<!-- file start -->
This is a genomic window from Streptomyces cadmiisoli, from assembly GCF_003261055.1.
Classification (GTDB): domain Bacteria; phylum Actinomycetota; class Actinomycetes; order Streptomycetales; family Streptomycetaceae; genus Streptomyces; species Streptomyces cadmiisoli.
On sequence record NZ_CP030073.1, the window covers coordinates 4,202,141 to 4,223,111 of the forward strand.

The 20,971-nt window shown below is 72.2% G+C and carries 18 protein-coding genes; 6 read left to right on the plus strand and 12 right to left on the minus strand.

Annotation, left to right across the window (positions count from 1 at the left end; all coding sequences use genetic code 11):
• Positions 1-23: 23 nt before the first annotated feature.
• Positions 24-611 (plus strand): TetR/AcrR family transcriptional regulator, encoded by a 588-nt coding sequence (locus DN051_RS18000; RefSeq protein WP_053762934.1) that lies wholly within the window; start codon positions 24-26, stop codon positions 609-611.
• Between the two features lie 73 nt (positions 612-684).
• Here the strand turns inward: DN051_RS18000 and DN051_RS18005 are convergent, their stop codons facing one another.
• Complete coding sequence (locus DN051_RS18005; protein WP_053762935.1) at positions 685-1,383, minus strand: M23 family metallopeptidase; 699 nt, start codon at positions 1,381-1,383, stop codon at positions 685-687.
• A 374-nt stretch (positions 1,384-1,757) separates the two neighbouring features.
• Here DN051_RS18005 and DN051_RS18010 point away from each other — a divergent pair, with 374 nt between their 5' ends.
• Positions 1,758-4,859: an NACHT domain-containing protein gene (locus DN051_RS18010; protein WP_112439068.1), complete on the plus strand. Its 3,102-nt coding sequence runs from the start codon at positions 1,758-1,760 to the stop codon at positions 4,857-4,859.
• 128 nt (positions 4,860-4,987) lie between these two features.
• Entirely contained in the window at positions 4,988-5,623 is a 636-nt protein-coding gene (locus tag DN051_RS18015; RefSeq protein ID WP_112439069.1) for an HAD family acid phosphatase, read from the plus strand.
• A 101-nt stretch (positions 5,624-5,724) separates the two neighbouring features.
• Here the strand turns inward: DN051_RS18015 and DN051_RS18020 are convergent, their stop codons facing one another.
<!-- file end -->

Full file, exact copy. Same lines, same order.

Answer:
This is a genomic window from Streptomyces cadmiisoli, from assembly GCF_003261055.1.
Classification (GTDB): domain Bacteria; phylum Actinomycetota; class Actinomycetes; order Streptomycetales; family Streptomycetaceae; genus Streptomyces; species Streptomyces cadmiisoli.
On sequence record NZ_CP030073.1, the window covers coordinates 4,202,141 to 4,223,111 of the forward strand.

The 20,971-nt window shown below is 72.2% G+C and carries 18 protein-coding genes; 6 read left to right on the plus strand and 12 right to left on the minus strand.

Annotation, left to right across the window (positions count from 1 at the left end; all coding sequences use genetic code 11):
• Positions 1-23: 23 nt before the first annotated feature.
• Positions 24-611 (plus strand): TetR/AcrR family transcriptional regulator, encoded by a 588-nt coding sequence (locus DN051_RS18000; RefSeq protein WP_053762934.1) that lies wholly within the window; start codon positions 24-26, stop codon positions 609-611.
• Between the two features lie 73 nt (positions 612-684).
• Here the strand turns inward: DN051_RS18000 and DN051_RS18005 are convergent, their stop codons facing one another.
• Complete coding sequence (locus DN051_RS18005; protein WP_053762935.1) at positions 685-1,383, minus strand: M23 family metallopeptidase; 699 nt, start codon at positions 1,381-1,383, stop codon at positions 685-687.
• A 374-nt stretch (positions 1,384-1,757) separates the two neighbouring features.
• Here DN051_RS18005 and DN051_RS18010 point away from each other — a divergent pair, with 374 nt between their 5' ends.
• Positions 1,758-4,859: an NACHT domain-containing protein gene (locus DN051_RS18010; protein WP_112439068.1), complete on the plus strand. Its 3,102-nt coding sequence runs from the start codon at positions 1,758-1,760 to the stop codon at positions 4,857-4,859.
• 128 nt (positions 4,860-4,987) lie between these two features.
• Entirely contained in the window at positions 4,988-5,623 is a 636-nt protein-coding gene (locus tag DN051_RS18015; RefSeq protein ID WP_112439069.1) for an HAD family acid phosphatase, read from the plus strand.
• A 101-nt stretch (positions 5,624-5,724) separates the two neighbouring features.
• Here the strand turns inward: DN051_RS18015 and DN051_RS18020 are convergent, their stop codons facing one another.